According to the Anglo-Russian Convention of 1825, if there was not a well-marked range of mountains in existence along the 141st Meridian, the boundary was to be drawn parallel to the coast. Canada contended that the coast meant a line drawn along the ocean shoreline, forming a disjointed boundary which would allow Canada access to a harbor from the sea. The United States, on the contrary, avowed that the coast meant a line joining the bays on the continent itself, making a continuous land boundary which would require Canada to cross American territory before reaching the sea. Consequently, the whole boundary was in dispute. In 1892 the U.S. and Canada agreed to a joint Canadian-American team to survey the disputed area. However, the survey only established that there was no well-marked range of mountains in existence. It did not settle where the Alaska boundary lay.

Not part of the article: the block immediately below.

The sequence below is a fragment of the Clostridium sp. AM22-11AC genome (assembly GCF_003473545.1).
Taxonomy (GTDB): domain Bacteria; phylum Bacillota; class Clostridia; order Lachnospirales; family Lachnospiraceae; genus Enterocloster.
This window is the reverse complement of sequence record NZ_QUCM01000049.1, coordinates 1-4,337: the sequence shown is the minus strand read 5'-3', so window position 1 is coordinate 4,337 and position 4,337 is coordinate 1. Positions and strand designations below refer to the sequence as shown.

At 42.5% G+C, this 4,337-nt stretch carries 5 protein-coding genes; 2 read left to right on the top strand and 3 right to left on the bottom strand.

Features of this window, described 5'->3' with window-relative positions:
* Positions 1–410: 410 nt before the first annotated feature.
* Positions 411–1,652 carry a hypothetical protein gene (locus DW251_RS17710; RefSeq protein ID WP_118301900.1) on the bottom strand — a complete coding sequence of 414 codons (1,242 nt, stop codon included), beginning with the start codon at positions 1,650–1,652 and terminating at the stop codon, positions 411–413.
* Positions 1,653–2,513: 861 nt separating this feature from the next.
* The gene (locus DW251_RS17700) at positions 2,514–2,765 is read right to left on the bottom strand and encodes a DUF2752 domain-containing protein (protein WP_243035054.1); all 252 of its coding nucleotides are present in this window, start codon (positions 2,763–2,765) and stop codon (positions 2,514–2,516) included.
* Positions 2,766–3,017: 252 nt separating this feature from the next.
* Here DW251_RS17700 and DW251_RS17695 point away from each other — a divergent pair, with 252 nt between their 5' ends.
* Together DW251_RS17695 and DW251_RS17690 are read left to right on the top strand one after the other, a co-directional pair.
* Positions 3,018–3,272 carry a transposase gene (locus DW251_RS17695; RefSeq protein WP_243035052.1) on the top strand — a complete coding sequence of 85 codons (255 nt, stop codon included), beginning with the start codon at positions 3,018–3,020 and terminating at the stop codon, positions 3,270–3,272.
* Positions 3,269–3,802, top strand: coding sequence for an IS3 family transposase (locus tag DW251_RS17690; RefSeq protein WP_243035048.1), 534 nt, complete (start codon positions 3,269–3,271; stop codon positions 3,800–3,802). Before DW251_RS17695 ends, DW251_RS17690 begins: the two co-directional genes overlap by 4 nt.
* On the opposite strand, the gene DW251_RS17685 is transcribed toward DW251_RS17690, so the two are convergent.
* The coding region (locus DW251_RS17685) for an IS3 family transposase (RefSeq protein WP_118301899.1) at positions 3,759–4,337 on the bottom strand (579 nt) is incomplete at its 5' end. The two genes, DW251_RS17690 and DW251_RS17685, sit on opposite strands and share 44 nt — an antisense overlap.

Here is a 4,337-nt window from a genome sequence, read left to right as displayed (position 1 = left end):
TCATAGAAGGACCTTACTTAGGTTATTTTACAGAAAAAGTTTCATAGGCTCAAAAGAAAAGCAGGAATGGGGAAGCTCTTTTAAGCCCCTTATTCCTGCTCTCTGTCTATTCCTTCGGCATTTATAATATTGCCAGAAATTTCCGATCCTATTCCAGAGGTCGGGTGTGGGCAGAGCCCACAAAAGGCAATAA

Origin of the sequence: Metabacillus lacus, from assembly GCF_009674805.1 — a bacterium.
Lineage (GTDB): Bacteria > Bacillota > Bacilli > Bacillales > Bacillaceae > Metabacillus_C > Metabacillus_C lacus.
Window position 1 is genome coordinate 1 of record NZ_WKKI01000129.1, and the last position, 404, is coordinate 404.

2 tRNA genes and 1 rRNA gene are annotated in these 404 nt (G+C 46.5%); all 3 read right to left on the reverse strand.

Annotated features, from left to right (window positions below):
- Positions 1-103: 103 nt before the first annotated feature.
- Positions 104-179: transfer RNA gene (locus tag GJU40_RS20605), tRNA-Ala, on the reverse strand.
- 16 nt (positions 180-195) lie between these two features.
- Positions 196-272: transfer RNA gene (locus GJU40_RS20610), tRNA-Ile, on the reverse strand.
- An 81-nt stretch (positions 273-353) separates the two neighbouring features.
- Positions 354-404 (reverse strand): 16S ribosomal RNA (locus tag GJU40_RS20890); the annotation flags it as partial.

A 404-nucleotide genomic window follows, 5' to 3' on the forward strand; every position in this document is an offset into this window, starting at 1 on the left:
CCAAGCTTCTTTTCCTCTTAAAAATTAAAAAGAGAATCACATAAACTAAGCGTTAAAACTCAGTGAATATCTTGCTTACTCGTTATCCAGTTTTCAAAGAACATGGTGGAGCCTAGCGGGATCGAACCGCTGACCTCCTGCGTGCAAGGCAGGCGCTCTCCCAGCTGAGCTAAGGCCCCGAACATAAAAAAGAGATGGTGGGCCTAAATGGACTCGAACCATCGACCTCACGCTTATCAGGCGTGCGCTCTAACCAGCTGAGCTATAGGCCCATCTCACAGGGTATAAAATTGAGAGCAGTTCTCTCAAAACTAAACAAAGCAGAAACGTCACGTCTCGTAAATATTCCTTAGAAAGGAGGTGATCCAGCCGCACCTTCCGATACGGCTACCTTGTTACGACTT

Vitus Bering, a Danish explorer commissioned by Peter the Great to lead Russian sailors on a voyage from Siberia, first sighted Russian-America's (Alaska) mainland in 1741 (see Bering Case). Russia quickly established Russian sovereignty in the New World, exploiting Bering sea fur and mineral resources. Russian whalers and fur traders established the first settlement on Kodiak Island in 1784. In the 1820's when the fur trade began to decline, the Russians began to lose interest in Russian-America and offered it to the United States. The United States was interested, particularly in furs, whales and trade. Moreover, the U.S. saw the Russian-America connection as an important link to Asia and believed that it could provide a land bridge for an around-the-world telegraph line.
United States Secretary of State, William H. Seward, offered Russia $7,200,000, or two cents per acre, for Russian-America. On October 18, 1867, after the United States Senate ratified the treaty by only a single vote, Russian-America officially became the property of the U.S. and was renamed Alaska. Meanwhile on July 1, 1867, the three eastern political units of Nova Scotia, New Brunswick, and the Province of Canada formed one jurisdiction under the name of Canada, making it one continental nation.